Another allegation involved the firm’s failure to provide adequate evaluation reports regarding waste storage and processing procedures.

Moore said that waste water is stored in reservoirs before being processed. VWS has treated the bottom with a special layer and built dam systems surrounding the reservoirs. “We have applied rigorous standards in developing waste water reservoirs to avoid dripping and environmental pollution,” he said. 

VWS has co-operated with the environment technology and management centre (ETM) to check the soil and air quality at the second reservoir. After studying samples collected in April 2016, the centre released good results for both soil and air at the site.

“The air quality assessment indicates that the second reservoir does not contaminate the surrounding environment and affect the neighbouring households. Meanwhile, the analysis of soil quality shows that the reservoir is running efficiently without any negative impact on the environment,” Moore said.

VWS is also accused of failing to submit a completion certificate for environmental protection projects. However, VWS already took immediate action after receiving the EIR in February 2015. The company completed all documents and reports on environmental protection to submit to the ministry in February 2016.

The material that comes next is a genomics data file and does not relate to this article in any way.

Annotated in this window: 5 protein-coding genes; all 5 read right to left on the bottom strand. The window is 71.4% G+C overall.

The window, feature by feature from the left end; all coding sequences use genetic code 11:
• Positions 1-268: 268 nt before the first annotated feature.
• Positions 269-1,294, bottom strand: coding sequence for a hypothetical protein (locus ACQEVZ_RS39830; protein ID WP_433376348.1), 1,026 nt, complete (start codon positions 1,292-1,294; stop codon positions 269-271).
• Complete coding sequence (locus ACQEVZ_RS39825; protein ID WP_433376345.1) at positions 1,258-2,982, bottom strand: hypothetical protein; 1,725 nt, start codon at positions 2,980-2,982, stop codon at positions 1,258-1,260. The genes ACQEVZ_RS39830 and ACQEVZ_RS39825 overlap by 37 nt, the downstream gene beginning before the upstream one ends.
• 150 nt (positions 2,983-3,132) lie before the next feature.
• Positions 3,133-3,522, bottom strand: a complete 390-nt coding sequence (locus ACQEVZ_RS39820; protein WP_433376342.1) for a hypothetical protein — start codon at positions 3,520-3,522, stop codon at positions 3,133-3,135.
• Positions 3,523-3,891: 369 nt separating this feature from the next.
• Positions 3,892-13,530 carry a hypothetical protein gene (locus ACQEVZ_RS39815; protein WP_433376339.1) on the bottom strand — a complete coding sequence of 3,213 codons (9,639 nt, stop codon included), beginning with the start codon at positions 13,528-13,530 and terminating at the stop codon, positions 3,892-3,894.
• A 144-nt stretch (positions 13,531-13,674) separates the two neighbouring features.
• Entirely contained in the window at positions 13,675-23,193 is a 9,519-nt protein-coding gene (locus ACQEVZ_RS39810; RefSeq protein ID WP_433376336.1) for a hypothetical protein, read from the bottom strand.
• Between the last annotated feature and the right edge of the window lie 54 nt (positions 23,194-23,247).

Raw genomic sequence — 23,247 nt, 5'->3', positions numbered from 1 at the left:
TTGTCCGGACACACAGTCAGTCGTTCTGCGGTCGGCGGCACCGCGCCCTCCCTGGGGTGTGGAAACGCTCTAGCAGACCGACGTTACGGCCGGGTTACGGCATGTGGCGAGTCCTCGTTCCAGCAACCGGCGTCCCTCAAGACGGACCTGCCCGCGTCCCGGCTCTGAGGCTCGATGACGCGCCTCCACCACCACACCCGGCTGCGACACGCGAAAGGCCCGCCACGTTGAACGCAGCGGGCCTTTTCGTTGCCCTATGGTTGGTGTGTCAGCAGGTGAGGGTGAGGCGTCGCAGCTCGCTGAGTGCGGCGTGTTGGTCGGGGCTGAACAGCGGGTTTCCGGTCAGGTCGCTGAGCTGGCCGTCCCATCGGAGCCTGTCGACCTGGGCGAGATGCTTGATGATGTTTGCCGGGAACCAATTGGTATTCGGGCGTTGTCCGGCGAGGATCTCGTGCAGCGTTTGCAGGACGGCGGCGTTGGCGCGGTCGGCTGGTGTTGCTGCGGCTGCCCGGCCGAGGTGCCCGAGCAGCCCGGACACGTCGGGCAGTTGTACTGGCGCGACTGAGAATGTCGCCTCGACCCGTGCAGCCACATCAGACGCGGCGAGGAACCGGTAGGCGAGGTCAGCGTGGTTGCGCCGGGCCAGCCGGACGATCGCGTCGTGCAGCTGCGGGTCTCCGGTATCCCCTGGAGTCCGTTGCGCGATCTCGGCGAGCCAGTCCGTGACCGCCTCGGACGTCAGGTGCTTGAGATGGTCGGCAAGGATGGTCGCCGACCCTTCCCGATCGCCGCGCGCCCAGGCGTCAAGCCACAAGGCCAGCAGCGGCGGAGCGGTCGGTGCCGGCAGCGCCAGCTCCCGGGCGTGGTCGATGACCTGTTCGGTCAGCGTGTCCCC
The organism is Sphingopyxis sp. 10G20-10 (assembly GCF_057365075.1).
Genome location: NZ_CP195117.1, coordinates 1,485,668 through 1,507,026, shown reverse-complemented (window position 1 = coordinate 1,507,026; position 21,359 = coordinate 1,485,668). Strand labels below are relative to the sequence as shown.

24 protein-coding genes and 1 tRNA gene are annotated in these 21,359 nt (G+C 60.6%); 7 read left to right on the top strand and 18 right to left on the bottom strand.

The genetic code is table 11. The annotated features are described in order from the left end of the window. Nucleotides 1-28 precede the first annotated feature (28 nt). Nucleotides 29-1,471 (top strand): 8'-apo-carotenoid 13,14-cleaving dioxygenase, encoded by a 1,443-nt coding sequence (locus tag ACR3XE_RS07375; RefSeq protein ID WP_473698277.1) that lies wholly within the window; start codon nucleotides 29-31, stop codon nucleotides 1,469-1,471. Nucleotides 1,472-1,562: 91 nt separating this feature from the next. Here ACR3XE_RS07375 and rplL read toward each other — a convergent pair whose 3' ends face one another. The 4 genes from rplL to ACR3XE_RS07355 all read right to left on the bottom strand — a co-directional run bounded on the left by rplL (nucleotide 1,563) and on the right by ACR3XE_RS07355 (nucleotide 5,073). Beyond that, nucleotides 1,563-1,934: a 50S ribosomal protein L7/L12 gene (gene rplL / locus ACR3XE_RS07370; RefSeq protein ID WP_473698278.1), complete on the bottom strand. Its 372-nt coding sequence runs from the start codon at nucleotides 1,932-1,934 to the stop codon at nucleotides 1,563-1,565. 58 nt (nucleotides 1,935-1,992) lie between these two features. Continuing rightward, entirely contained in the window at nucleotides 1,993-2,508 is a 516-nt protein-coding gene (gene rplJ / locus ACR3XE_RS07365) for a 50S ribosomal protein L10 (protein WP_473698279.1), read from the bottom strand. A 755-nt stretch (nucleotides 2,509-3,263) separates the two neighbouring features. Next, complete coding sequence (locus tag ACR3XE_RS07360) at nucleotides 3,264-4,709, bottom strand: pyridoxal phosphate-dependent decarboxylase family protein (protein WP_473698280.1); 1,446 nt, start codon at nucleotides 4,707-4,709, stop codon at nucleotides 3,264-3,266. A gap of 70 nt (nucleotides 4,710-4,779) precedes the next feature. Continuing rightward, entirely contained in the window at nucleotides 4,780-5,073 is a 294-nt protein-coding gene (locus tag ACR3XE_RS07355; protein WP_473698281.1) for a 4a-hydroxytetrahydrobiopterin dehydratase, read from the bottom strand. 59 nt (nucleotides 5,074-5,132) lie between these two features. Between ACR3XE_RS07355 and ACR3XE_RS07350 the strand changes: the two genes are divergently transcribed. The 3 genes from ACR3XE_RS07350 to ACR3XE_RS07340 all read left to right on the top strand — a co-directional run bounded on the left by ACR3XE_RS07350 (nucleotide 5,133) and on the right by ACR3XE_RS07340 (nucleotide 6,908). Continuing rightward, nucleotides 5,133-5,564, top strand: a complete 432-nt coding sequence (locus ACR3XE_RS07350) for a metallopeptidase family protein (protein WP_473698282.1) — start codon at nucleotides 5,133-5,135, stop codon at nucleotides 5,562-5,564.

VWS managers expressed concerns about the gap between VWS’ regular environmental assessment and the administration’s random testing results.

The allegations include that VWS discharged waste water surpassing the technical standards by one to three times, around 1,000 to 1,200 cubic metres per day (24 hours a day). However, both ETM and VWS laboratories have conducted sample testing at the same time, but achieved different results.

VWS has hired an independent company known as Water and Environmental Technology Institute (WETI) to double check ETM’s analysis results. WETI and ETM constantly took waste water samples for testing at Da Phuoc throughout March 2017. Both of them achieved compatible results meeting national technical regulations on the environment like QCVN 40:2011/BTNMT.

“To achieve objective results, VWS has hired independent companies to implement testing,” said David Duong. “We wonder why the results are different from those of the environmental administration.  Further, VWS has installed automated monitoring systems at sluice gates TW1 and TW2 to check the quality of discharged material. The systems have been certified and accredited by the Centre for Environmental Monitoring under the Vietnam Environment Administration.

“We believe that the results are based on proven expertise. If the disparity between environmental assessments is correct, VWS is willing to make suitable adjustments. Our principle is to operate in accordance with the laws to pursue long-term investments in our hometown,” said Duong.

By Bao Minh